The major forces acting on the cross-sectional area of the bottom of the plunger are:

    • The pressure of the gas in the casing pushes up on the liquid load and the plunger.
    • The sales line operating pressure and atmospheric pressure push down on the plunger.
    • The weight of the liquid and the plunger weight push down on the plunger.
    • Once the plunger begins moving to the surface, friction between the tubing and the liquid load acts to oppose the plunger.
    • In addition, friction between the gas and tubing acts to slow the expansion of the gas.

In certain high liquid wells, fluid build up hampers the plunger's decent during the return trip to the bumper spring at the well bottom. Thus, wells with a high fluid level tend to lessen well production by delaying the cycle time of the plunger system, specifically delaying the plunger return trip to the well bottom. Prior art designs have utilized by-pass valves within plungers. These by-pass valves permit the fluid to flow through the plunger during the return trip to the bumper spring at the well bottom. The by-pass valve provides a shut off feature when the plunger reaches the bottom. This open by-pass feature allows a faster plunger travel time down the hole in high liquid wells. Although by-pass valves are manufactured to allow fluid pass through, optimization of the by-pass opening size for the valve is difficult due to variations in well liquid loading. As well conditions change, different by-pass openings are required for optimization. The prior art solution tends the use of a variety of bypass plungers, each with a different size orifice opening. Thus, the optimization of prior art plunger lifts in a high liquid well is difficult with a fixed size orifice by-pass design. When the plunger falls slowly to the bottom of the well, it decreases well efficiency. Plunger drop travel time slows or limits well production. Well production increases are always critical.

What is needed is a plunger lift apparatus whose orifice size can be tuned to well conditions at the well itself and whose orifice size can be quickly changed at the well site as well liquid loading conditions change over time. The invention must function in a high liquid well, be one that can insure continuous efficiency during lift, drop back to the well bottom quickly and easily and assist in increasing well production by increasing lift cycle times. The apparatus of the present invention provides a solution to these issues.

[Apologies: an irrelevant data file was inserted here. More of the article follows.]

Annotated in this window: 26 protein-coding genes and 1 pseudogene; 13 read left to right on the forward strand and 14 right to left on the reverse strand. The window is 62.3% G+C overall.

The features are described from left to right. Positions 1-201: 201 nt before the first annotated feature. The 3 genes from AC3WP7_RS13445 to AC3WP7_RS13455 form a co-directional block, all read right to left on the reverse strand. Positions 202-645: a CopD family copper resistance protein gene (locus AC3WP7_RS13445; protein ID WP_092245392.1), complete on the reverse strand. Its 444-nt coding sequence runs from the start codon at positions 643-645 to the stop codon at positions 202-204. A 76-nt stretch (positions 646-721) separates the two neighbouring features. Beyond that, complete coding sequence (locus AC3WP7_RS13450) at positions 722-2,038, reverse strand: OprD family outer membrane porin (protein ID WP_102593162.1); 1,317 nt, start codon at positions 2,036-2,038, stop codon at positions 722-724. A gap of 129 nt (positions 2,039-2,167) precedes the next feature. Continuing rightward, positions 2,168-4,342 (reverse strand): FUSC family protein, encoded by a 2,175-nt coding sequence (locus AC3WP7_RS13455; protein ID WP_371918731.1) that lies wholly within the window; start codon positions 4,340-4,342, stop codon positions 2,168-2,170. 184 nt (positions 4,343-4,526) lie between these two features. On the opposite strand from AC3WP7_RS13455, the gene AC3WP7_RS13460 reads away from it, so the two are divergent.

SUMMARY OF THE DISCLOSURE

One aspect of the present device is to provide a variable orifice by-pass plunger apparatus that can increase well production levels in a high liquid well.

Another aspect of the present device is to provide a by-pass plunger apparatus with a by-pass orifice that can be easily varied at the well itself to several different positions.

Another aspect of the present device is to provide a by-pass plunger that could efficiently force fall inside the tubing to the wellhole bottom with increased speed without impeding well production.

Another aspect of the present device is to allow for a by-pass valve to be shut once the plunger reaches the well bottom in order to provide for proper plunger return lift to the well top.

Yet another aspect of the present device is to allow for the plunger by-pass valve to be re-opened to its preset condition once the plunger reaches the well top.

Another aspect of the present device is to allow for various plunger sidewall geometries to be utilized.

Other aspects of this device will appear from the following description and appended claims, reference being made to the accompanying drawings forming a part of this specification wherein like reference characters designate corresponding parts in the several views.

The present device comprises a plunger lift apparatus having a top second with an inner diameter allowing for liquid by-pass, and a bottom second comprising a variable by-pass valve to allow fluid to flow through the valve and up through the top section during the return trip to the bumper spring at the well bottom. The device typically comprises an inside top hollow orifice design (typically a standard American Petroleum Institute fishing neck).

The variable orifice by-pass plunger (VOBP) allows more than one orifice setting in the by-pass valve. Depending on the high liquid well parameters, the VOV can be set to optimize the VOBP return time to the well bottom, thus optimizing the production efficiency of the well.